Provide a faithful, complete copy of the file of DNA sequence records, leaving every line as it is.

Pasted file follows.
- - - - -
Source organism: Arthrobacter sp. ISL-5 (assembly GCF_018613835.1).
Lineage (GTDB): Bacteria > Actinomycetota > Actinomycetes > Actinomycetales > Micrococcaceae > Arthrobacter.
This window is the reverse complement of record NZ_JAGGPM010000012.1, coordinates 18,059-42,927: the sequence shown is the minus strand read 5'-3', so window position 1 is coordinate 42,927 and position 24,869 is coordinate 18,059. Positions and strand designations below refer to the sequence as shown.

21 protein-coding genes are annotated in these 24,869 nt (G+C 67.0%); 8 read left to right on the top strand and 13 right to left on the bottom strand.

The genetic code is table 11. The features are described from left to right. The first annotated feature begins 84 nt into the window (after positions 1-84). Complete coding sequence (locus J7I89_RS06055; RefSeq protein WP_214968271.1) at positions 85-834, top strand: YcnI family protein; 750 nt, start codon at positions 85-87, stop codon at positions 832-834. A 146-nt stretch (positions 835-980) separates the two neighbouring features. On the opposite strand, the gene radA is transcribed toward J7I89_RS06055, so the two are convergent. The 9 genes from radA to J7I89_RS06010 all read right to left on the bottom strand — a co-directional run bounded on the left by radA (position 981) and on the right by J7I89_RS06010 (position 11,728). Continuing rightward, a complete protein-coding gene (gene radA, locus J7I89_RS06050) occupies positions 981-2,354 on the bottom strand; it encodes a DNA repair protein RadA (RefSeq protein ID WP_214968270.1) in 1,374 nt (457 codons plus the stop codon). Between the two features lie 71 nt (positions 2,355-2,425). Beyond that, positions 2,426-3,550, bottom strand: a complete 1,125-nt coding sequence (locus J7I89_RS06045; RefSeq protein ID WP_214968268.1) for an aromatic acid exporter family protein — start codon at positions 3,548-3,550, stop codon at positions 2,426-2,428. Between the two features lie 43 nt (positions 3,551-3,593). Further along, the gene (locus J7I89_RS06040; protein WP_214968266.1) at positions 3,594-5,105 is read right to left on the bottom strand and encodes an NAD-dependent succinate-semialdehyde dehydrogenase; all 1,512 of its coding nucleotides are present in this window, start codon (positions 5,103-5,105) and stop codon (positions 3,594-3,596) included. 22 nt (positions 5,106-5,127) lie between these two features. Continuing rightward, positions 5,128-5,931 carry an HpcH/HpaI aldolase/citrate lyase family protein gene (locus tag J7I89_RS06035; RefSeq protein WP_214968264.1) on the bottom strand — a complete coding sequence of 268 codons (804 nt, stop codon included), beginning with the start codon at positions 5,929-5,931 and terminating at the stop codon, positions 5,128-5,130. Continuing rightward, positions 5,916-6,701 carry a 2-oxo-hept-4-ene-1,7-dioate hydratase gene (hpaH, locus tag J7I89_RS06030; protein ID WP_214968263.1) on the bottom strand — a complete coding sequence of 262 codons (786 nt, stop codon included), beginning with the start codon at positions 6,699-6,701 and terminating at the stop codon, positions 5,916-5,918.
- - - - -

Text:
Source organism: Arthrobacter sp. ISL-5 (assembly GCF_018613835.1).
Lineage (GTDB): Bacteria > Actinomycetota > Actinomycetes > Actinomycetales > Micrococcaceae > Arthrobacter.
This window is the reverse complement of record NZ_JAGGPM010000012.1, coordinates 18,059-42,927: the sequence shown is the minus strand read 5'-3', so window position 1 is coordinate 42,927 and position 24,869 is coordinate 18,059. Positions and strand designations below refer to the sequence as shown.

21 protein-coding genes are annotated in these 24,869 nt (G+C 67.0%); 8 read left to right on the top strand and 13 right to left on the bottom strand.

The genetic code is table 11. The features are described from left to right. The first annotated feature begins 84 nt into the window (after positions 1-84). Complete coding sequence (locus J7I89_RS06055; RefSeq protein WP_214968271.1) at positions 85-834, top strand: YcnI family protein; 750 nt, start codon at positions 85-87, stop codon at positions 832-834. A 146-nt stretch (positions 835-980) separates the two neighbouring features. On the opposite strand, the gene radA is transcribed toward J7I89_RS06055, so the two are convergent. The 9 genes from radA to J7I89_RS06010 all read right to left on the bottom strand — a co-directional run bounded on the left by radA (position 981) and on the right by J7I89_RS06010 (position 11,728). Continuing rightward, a complete protein-coding gene (gene radA, locus J7I89_RS06050) occupies positions 981-2,354 on the bottom strand; it encodes a DNA repair protein RadA (RefSeq protein ID WP_214968270.1) in 1,374 nt (457 codons plus the stop codon). Between the two features lie 71 nt (positions 2,355-2,425). Beyond that, positions 2,426-3,550, bottom strand: a complete 1,125-nt coding sequence (locus J7I89_RS06045; RefSeq protein ID WP_214968268.1) for an aromatic acid exporter family protein — start codon at positions 3,548-3,550, stop codon at positions 2,426-2,428. Between the two features lie 43 nt (positions 3,551-3,593). Further along, the gene (locus J7I89_RS06040; protein WP_214968266.1) at positions 3,594-5,105 is read right to left on the bottom strand and encodes an NAD-dependent succinate-semialdehyde dehydrogenase; all 1,512 of its coding nucleotides are present in this window, start codon (positions 5,103-5,105) and stop codon (positions 3,594-3,596) included. 22 nt (positions 5,106-5,127) lie between these two features. Continuing rightward, positions 5,128-5,931 carry an HpcH/HpaI aldolase/citrate lyase family protein gene (locus tag J7I89_RS06035; RefSeq protein WP_214968264.1) on the bottom strand — a complete coding sequence of 268 codons (804 nt, stop codon included), beginning with the start codon at positions 5,929-5,931 and terminating at the stop codon, positions 5,128-5,130. Continuing rightward, positions 5,916-6,701 carry a 2-oxo-hept-4-ene-1,7-dioate hydratase gene (hpaH, locus tag J7I89_RS06030; protein ID WP_214968263.1) on the bottom strand — a complete coding sequence of 262 codons (786 nt, stop codon included), beginning with the start codon at positions 6,699-6,701 and terminating at the stop codon, positions 5,916-5,918.